The state races that may reshape U.S. energy – POLITICO

by | Oct 17, 2022 | Energy

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Control of Congress is up for grabs in the midterm elections — but for climate policy, state races may be the ones to watch.That’s because much of the money in the new climate law will be distributed through the states. State leaders can apply for the Inflation Reduction Act’s numerous grant programs, for example, including ones that fund new large transmission lines and energy-efficient buildings.With gubernatorial races on the ballot in 36 states, the scope and pace of the country’s energy transition may partly depend on who takes office.“There’s a lot of decisions that state agencies need to make about what policies they’re going to prioritize and how to distribute the money,” said Amy Boyd, vice president of climate and clean energy policy at Acadia Center, an environmental group in New England.If this year’s national elections lead to a divided Congress, state legislatures also may become the more likely arena for the passage of additional climate policies. In 2022, Connecticut and Maryland became the latest states to set binding targets for reducing greenhouse gas emissions, while Hawaii set a goal to halve its emissions by 2030.Down-ballot state races can also have significant influence on the shift toward cleaner energy.Arizona, for example, is one of nine states that will hold elections for utility commissions — under-the-radar bodies that regulate electric and gas service. Two of the five seats on the Arizona Corporation Commission are up for election. New members may support setting a renewable energy mandate for utilities.In Texas, Republican Attorney General Ken Paxton is fighting to keep his seat as the state’s top legal counsel. And as Jason Plautz and Mike Lee write for POLITICO’s E&E News, a victory for Paxton over Democratic civil rights lawyer Rochelle Garza could mean more lawsuits against federal climate policies. Last year, Paxton and other Republican attorneys general sued the federal government in an attempt to stop the Biden administration from using a climate metric called the social cost of carbon.Overall, Republican candidates may have an advantage, according to a newly reported poll from TheNew York Times, which found that voters are worried about the economy — and see the GOP as more savvy on those issues.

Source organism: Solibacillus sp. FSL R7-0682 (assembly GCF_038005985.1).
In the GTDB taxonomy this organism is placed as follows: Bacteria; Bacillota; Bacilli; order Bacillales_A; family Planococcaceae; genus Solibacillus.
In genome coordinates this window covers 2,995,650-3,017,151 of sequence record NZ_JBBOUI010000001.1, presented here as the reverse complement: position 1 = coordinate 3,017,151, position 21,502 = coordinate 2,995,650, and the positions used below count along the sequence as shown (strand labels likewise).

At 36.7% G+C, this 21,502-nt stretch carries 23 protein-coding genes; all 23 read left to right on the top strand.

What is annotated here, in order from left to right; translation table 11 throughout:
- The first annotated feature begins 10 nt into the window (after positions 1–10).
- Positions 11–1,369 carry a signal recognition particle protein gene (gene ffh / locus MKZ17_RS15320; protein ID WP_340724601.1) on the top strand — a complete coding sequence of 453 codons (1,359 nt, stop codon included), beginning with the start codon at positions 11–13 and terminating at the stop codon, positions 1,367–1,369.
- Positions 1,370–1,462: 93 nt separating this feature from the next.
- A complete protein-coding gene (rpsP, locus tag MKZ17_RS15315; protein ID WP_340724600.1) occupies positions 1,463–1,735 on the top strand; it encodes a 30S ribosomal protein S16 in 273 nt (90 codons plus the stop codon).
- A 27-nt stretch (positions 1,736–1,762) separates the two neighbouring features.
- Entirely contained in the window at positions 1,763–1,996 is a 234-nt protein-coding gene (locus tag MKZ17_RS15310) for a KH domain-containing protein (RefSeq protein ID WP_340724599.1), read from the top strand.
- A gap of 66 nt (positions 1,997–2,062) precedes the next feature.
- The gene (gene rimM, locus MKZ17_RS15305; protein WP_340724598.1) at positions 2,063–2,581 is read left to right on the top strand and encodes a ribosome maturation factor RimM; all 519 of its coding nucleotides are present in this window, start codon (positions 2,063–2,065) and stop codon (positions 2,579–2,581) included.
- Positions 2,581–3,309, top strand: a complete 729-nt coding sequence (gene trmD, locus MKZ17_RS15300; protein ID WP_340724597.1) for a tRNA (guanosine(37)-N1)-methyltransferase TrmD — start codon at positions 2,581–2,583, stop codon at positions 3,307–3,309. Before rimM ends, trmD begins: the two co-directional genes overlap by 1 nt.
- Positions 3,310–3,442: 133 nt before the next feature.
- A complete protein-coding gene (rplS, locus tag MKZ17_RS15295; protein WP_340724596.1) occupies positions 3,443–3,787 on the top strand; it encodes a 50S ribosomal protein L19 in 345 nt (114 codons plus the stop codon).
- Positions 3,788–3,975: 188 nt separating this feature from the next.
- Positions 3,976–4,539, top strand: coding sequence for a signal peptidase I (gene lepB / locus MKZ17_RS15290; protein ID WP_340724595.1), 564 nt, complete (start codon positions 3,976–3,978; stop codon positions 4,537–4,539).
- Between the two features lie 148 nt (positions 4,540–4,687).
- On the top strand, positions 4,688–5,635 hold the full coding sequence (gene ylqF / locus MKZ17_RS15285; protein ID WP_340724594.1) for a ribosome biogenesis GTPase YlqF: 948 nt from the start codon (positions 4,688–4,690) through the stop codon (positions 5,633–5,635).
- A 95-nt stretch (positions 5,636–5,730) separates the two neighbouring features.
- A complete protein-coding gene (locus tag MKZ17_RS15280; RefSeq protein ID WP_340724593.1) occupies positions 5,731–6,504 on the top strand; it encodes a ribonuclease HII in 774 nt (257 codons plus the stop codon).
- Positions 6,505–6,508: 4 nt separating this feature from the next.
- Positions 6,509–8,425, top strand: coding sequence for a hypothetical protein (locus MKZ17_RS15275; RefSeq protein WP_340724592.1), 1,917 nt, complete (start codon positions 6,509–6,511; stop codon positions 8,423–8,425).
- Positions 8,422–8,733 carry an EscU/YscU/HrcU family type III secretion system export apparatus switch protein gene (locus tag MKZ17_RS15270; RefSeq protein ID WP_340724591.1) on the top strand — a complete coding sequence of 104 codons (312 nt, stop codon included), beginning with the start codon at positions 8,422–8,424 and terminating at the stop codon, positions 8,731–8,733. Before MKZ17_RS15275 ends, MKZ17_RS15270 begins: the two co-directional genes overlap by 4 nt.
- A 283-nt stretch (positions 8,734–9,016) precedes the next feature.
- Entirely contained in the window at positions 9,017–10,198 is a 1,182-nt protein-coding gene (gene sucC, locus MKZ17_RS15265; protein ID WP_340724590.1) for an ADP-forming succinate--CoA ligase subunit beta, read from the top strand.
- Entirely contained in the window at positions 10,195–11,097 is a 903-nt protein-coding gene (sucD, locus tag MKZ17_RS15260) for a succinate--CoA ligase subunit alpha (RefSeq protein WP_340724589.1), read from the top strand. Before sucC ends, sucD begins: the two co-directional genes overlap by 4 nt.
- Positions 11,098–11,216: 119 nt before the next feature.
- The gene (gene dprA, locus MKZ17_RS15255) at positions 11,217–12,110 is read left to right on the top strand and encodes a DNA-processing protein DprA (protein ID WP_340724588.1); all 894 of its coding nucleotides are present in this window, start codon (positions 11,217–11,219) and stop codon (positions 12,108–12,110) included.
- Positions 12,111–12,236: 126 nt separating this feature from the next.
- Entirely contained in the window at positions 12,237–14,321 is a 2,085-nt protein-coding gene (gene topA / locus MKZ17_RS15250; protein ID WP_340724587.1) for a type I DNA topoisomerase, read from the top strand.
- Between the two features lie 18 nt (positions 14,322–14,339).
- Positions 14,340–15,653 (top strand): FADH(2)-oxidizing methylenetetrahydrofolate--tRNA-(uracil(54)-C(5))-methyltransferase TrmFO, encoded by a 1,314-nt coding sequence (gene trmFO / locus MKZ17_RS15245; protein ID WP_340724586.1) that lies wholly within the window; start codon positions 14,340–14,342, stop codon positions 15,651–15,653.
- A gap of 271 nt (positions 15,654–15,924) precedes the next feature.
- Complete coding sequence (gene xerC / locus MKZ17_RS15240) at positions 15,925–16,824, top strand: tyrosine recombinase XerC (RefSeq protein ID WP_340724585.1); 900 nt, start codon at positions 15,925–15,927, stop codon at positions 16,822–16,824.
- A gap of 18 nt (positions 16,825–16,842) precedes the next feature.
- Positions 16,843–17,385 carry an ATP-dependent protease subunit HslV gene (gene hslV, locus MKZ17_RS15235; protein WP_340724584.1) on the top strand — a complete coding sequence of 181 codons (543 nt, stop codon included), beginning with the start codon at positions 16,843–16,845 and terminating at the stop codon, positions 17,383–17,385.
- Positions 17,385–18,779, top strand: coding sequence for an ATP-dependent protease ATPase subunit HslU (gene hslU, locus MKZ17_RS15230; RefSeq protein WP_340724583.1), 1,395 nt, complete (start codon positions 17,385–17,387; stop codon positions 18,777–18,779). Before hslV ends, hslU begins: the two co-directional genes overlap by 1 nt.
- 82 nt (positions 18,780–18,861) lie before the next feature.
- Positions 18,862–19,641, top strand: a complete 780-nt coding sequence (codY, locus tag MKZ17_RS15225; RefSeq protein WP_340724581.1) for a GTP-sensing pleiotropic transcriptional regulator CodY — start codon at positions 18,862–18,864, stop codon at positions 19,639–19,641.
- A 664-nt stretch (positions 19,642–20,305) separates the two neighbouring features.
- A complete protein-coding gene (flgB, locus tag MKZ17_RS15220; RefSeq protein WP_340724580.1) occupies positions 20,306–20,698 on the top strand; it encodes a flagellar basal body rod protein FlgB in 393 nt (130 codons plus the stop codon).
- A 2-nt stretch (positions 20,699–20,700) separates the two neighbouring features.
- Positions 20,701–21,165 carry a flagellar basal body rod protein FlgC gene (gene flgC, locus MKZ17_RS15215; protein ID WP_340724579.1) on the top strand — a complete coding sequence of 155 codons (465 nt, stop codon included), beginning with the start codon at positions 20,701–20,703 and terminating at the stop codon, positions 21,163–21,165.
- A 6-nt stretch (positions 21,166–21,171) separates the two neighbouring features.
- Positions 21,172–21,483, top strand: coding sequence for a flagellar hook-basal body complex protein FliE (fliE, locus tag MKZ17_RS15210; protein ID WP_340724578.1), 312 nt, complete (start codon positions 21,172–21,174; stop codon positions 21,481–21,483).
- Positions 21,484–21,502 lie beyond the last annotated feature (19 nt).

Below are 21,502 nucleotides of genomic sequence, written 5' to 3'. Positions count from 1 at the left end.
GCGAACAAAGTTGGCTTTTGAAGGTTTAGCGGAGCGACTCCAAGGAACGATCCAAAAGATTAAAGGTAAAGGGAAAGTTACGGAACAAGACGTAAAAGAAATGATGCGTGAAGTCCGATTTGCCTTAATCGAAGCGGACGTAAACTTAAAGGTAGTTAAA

It’s Monday — thank you for tuning into POLITICO’s Power Switch. I’m your host today, Miranda Willson. Arianna will be back later this week. Power Switch is brought to you by the journalists behind E&E News and POLITICO Energy. Send your tips, comments, questions to [email protected].

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Projections on U.S. natural gas bills. | U.S. Energy Information Administration

As the temperature falls and Americans start to crank up their heat, a rude awakening is coming: Natural gas bills are expected to increase across the country this winter.Forty-seven percent of U.S. homes currently use natural gas for heating. For the winter season that spans October to March, households will spend an average $931 on heating — 28 percent more than last winter.The spike in gas prices globally has been ongoing for the past year, driven in part by the war in Ukraine, and affecting the price of electricity as well, since natural gas is also burned for electric power. This winter, consumers in some states will also be paying extra charges associated with the record-high gas prices that occurred following Winter Storm Uri in February 2021.

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Plowing ahead: Even with a raging war in Europe, supply chain bottlenecks and runaway inflation, renewable energy may be hitting a new milestone this year, Benjamin Storrow writes.Investments in wind and solar projects are expected to outpace oil and gas drilling for the first time in 2022, analyst Rystad Energy recently projected. Another company, DNV, has issued a similar projection for renewable energy deployment, suggesting that geopolitical and eco …

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